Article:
The banking crisis hasn't fully played out so it's too soon to call a market bottom, a BlackRock strategist said.
In particular, there's "more pain" headed towards smaller banks, Gargi Chaudhuri told Bloomberg TV.
She added that looming regulatory changes for the banking system would likely impact stock prices.
It's too soon to call a bottom in the stock market as the chaos in the global banking sector continues to unfold, according to Gargi Chaudhuri, BlackRock's head of iShares investment strategy Americas.
In the past two weeks, markets have been hit with the failure of a slew of specialists banks such as Silicon Valley Bank and Signature Bank, whose deposits had to be fully backstopped by the government. Overseas, UBS agreed to takeover Credit Suisse amid concerns over the Swiss lender's health.
"I think this is just the beginning in terms of us beginning to figure out the broader ramifications of everything that we've learned over the last 10 days," Chaudhuri told Bloomberg Television on Monday.
There's also "more pain to be felt" for smaller banks, the strategists said, adding that this will lead to lower credit growth — and slower economic growth as well.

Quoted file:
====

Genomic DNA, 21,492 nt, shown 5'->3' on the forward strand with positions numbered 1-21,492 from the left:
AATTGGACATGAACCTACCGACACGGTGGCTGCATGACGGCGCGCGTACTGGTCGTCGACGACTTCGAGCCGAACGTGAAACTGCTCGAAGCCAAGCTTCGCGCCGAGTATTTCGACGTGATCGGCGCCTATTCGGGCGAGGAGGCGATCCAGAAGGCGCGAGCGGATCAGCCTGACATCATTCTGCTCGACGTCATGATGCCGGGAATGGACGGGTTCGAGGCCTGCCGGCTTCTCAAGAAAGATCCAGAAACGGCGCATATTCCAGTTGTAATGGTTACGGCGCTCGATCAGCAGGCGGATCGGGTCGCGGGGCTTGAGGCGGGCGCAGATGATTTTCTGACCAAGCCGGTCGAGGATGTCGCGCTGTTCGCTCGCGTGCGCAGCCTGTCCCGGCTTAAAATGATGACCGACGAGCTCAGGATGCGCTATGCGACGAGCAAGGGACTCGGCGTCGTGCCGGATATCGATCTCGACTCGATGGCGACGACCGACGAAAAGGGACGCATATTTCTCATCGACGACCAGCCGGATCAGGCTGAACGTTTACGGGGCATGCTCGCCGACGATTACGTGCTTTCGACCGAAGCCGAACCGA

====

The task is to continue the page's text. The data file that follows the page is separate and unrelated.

The increased federal intervention in the financial system to prevent more bank runs as well as the asset risks in smaller lenders once deemed not systemically important have raised expectations that oversight will get tighter.
On Monday, Chaudhuri indicated that represents another headwind for stocks.
"I still think it's too early for us to say that the bottom of the equity market is here because we're still going to get a lot more regulatory changes, especially in the banking system," she said.
Elsewhere, Morgan Stanley's investment chief Mike Wilson said the bear market in stocks is almost over, but the last phase of it will be "vicious."
The Fed's rush to provide liquidity and backstop banks does not equate to quantitative easing for the US economy, he said.
"The bottom line is that we think this is exactly how bear markets end," the chief equity strategist said in a note. "In this case, it's the fact that earnings growth expectations are much too high given the headwinds companies are facing, and the fact that the Fed is hiking rates during a period of contracting earnings."
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